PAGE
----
In 1274, Edward the First ruled England having inherited the crown from his father, Henry the Third. Across the border to the west, the smaller country of Wales was ruled by Prince Llewellyn ap Gruffydd, a direct descendant of Llewellyn the Great.
Tensions were strained between the two countries and minor conflicts were commonplace between the lesser nobles but when Edward found out about Llewellyn’s proposed marriage to Eleanor du Montfort, the daughter of his deceased father’s greatest enemy, he was incensed and in 1275 arranged for her ship to be intercepted as she traveled from France to be with the Welsh Prince. Eleanor was imprisoned causing the relationship between Edward and Llewellyn to deteriorate even further and in 1276, war broke out between the two countries.
In 1277, Edward led a huge army into Wales and captured the Welsh harvest on the island of Ynys Mon, forcing the Welsh Prince to surrender before any major battle was fought. Later that year, the two men signed the treaty of Aberconwy where Llewellyn surrendered control of most of the country in return for keeping the lands of Gwynedd and the title, Prince of Wales. Edward was satisfied and released Eleanor from prison to fulfill her marriage vows to Llewellyn and for the next few years, an uneasy peace existed between the two monarchs.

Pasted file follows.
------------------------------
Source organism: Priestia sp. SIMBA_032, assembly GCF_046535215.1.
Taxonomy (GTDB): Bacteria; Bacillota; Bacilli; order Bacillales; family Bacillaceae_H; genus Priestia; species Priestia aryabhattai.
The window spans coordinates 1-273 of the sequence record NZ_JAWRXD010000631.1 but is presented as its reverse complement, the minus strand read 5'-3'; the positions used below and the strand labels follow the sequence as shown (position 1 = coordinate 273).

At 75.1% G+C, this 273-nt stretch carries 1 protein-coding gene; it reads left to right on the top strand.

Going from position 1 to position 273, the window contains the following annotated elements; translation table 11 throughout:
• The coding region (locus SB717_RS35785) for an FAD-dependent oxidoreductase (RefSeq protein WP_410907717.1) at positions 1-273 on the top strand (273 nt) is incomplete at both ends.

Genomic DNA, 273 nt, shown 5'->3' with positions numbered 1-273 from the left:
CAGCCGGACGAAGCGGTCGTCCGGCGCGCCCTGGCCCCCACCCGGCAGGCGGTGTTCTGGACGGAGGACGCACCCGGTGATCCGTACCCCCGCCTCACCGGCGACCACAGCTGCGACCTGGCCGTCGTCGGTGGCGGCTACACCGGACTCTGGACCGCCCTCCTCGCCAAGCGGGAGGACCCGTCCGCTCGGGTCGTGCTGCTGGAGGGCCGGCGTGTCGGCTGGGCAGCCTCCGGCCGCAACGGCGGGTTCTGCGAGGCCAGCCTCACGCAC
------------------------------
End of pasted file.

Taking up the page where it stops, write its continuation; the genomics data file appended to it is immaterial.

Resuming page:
Despite the treaty, the people of Wales were still unhappy being ruled by an English monarch and especially the construction of English castles at Flint, Rhuddlan, Builth Wells and Aberystwth. Subsequently an undercurrent of resistance steadily grew until finally in 1282, a full scale rebellion against Edward’s rule forced the English King to invade Wales once more, only this time with full scale conquest as a goal.
Despite some initial setbacks, Edward’s army was ultimately victorious and after several battles throughout Wales, Prince Llewellyn was killed at the battle of Orewen Bridge.Edward finally realised the threat the Welsh posed and embarked on an unprecedented building programme across the country, including the enormous castles at Caernarfon, Conway and Harlech, not just as bastions of military strength but also as a signal to the Welsh about the futility of opposing his might.
These castles formed the backbone of his defenses in Wales, an unassailable system of fortresses, each designed to mutually support each other against any threat from the Welsh.
They were a symbol of his might, a system of invincible fortifications and in effect an impregnable ring of steel unassailable by any living man…or so he thought.